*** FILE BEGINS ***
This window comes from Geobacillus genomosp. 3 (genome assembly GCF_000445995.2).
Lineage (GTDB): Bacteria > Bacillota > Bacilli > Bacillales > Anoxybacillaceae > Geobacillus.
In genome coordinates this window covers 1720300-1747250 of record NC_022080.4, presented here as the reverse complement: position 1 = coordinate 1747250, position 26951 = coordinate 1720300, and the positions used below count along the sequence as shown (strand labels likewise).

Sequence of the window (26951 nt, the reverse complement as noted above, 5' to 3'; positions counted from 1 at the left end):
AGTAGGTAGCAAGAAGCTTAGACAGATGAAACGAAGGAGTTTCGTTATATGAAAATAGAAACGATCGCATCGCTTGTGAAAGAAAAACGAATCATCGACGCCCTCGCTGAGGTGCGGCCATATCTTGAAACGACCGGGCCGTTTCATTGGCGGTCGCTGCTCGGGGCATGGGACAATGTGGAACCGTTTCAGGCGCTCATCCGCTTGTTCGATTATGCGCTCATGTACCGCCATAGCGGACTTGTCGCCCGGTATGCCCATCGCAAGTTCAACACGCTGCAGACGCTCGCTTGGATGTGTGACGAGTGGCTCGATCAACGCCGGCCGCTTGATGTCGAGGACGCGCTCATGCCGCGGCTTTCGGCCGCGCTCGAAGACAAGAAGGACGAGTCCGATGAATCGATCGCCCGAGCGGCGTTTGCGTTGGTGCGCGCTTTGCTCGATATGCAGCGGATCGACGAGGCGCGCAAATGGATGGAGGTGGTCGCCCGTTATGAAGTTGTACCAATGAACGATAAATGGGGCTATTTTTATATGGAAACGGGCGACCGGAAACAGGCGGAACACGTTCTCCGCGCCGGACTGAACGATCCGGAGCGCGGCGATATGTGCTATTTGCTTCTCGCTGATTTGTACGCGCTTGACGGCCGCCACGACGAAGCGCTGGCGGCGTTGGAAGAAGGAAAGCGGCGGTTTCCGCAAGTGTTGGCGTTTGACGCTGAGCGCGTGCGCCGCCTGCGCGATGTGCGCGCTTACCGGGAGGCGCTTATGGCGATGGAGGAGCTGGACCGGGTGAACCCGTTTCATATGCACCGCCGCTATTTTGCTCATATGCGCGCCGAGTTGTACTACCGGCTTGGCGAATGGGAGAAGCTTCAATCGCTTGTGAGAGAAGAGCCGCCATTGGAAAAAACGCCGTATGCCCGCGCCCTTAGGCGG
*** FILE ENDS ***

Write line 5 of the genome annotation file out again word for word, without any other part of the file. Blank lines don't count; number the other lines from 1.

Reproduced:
AGTAGGTAGCAAGAAGCTTAGACAGATGAAACGAAGGAGTTTCGTTATATGAAAATAGAAACGATCGCATCGCTTGTGAAAGAAAAACGAATCATCGACGCCCTCGCTGAGGTGCGGCCATATCTTGAAACGACCGGGCCGTTTCATTGGCGGTCGCTGCTCGGGGCATGGGACAATGTGGAACCGTTTCAGGCGCTCATCCGCTTGTTCGATTATGCGCTCATGTACCGCCATAGCGGACTTGTCGCCCGGTATGCCCATCGCAAGTTCAACACGCTGCAGACGCTCGCTTGGATGTGTGACGAGTGGCTCGATCAACGCCGGCCGCTTGATGTCGAGGACGCGCTCATGCCGCGGCTTTCGGCCGCGCTCGAAGACAAGAAGGACGAGTCCGATGAATCGATCGCCCGAGCGGCGTTTGCGTTGGTGCGCGCTTTGCTCGATATGCAGCGGATCGACGAGGCGCGCAAATGGATGGAGGTGGTCGCCCGTTATGAAGTTGTACCAATGAACGATAAATGGGGCTATTTTTATATGGAAACGGGCGACCGGAAACAGGCGGAACACGTTCTCCGCGCCGGACTGAACGATCCGGAGCGCGGCGATATGTGCTATTTGCTTCTCGCTGATTTGTACGCGCTTGACGGCCGCCACGACGAAGCGCTGGCGGCGTTGGAAGAAGGAAAGCGGCGGTTTCCGCAAGTGTTGGCGTTTGACGCTGAGCGCGTGCGCCGCCTGCGCGATGTGCGCGCTTACCGGGAGGCGCTTATGGCGATGGAGGAGCTGGACCGGGTGAACCCGTTTCATATGCACCGCCGCTATTTTGCTCATATGCGCGCCGAGTTGTACTACCGGCTTGGCGAATGGGAGAAGCTTCAATCGCTTGTGAGAGAAGAGCCGCCATTGGAAAAAACGCCGTATGCCCGCGCCCTTAGGCGG